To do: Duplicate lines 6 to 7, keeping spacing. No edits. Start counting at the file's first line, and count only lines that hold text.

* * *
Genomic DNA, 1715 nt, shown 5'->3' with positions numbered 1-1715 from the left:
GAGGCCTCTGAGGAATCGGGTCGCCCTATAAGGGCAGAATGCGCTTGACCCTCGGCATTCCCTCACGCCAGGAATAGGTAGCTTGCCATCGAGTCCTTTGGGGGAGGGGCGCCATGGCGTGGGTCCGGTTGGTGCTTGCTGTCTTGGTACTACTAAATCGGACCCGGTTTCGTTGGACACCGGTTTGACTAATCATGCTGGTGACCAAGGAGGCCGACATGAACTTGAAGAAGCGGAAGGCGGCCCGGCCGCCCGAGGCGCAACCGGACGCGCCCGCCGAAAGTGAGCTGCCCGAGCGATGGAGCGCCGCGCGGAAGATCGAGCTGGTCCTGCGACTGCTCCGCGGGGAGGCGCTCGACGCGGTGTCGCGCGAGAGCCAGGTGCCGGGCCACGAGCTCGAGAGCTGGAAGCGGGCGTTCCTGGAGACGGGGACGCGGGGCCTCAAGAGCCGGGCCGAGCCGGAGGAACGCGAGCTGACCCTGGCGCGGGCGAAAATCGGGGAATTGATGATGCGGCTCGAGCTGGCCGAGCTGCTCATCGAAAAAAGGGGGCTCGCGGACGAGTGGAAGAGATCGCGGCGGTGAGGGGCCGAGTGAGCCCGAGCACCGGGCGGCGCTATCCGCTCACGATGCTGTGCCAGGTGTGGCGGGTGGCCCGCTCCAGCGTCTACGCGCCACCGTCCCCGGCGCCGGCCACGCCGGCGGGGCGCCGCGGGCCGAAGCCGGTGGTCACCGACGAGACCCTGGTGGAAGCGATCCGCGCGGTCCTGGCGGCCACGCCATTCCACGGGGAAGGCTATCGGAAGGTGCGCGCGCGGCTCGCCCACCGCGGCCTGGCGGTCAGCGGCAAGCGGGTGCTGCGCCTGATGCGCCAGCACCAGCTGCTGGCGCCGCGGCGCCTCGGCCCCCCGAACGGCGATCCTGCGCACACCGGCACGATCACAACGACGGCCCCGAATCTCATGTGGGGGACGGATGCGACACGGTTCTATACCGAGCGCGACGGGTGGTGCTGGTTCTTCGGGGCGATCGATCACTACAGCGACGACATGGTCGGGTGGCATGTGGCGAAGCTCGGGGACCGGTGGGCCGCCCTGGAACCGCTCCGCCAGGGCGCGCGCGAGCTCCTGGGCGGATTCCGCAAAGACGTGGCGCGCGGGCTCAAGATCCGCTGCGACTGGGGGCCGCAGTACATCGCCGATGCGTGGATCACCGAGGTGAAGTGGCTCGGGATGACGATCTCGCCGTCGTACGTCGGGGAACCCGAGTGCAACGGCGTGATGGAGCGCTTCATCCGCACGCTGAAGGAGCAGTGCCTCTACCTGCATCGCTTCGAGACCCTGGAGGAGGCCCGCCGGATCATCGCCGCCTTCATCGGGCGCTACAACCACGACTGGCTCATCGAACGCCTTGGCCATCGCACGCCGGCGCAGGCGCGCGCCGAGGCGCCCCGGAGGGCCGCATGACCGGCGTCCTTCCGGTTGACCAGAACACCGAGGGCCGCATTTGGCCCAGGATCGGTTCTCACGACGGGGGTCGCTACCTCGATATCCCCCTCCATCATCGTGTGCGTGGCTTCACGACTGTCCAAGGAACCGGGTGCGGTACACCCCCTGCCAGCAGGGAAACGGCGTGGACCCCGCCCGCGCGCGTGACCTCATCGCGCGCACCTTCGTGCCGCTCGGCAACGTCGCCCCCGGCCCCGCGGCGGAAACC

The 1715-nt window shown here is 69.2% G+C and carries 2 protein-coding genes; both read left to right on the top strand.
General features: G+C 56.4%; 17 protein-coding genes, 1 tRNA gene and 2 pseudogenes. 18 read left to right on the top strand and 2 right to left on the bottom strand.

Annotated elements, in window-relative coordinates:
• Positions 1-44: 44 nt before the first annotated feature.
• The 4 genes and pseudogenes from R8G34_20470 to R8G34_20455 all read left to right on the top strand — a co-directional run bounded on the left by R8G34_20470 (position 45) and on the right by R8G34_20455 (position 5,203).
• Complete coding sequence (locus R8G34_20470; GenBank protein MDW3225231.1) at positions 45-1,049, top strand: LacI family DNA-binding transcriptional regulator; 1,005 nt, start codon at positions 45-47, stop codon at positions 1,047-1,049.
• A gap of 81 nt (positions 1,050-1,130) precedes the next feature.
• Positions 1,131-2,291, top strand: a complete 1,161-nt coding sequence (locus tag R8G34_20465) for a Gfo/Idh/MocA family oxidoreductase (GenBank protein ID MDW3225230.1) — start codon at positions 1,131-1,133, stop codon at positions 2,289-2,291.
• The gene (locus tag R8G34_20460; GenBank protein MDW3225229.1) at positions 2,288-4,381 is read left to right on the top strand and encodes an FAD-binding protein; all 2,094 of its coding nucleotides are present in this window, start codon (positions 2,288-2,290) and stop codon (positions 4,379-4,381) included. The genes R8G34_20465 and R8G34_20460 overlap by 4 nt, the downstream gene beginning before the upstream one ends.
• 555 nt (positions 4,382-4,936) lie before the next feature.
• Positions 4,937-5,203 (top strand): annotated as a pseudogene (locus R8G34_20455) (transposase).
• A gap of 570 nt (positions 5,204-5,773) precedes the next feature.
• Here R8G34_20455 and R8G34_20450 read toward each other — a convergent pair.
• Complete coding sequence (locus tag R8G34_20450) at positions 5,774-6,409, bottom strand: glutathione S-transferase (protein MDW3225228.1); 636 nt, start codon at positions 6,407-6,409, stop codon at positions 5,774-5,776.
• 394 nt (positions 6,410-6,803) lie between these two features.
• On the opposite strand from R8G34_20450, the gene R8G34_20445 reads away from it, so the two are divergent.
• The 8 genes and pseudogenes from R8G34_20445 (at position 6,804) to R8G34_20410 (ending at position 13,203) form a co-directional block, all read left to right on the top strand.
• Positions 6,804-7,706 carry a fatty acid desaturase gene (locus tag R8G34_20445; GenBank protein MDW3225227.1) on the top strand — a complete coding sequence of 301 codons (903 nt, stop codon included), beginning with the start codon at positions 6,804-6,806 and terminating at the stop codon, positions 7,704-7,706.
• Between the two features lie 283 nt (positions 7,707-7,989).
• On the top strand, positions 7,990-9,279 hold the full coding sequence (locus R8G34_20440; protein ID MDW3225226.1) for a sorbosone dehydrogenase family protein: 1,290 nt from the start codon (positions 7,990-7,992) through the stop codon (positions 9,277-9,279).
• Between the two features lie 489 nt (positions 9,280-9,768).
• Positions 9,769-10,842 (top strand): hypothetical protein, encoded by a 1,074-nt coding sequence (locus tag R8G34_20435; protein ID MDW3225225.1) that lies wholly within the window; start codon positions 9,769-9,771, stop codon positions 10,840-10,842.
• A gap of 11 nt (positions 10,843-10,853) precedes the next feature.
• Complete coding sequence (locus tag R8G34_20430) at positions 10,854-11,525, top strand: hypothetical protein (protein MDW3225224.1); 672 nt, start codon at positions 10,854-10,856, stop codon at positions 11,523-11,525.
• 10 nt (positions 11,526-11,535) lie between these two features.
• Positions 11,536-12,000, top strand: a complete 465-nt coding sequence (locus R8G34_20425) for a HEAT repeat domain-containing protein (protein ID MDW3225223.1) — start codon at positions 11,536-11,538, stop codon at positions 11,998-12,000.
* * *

• Positions 1-44: 44 nt before the first annotated feature.
• The 4 genes and pseudogenes from R8G34_20470 to R8G34_20455 all read left to right on the top strand — a co-directional run bounded on the left by R8G34_20470 (position 45) and on the right by R8G34_20455 (position 5,203).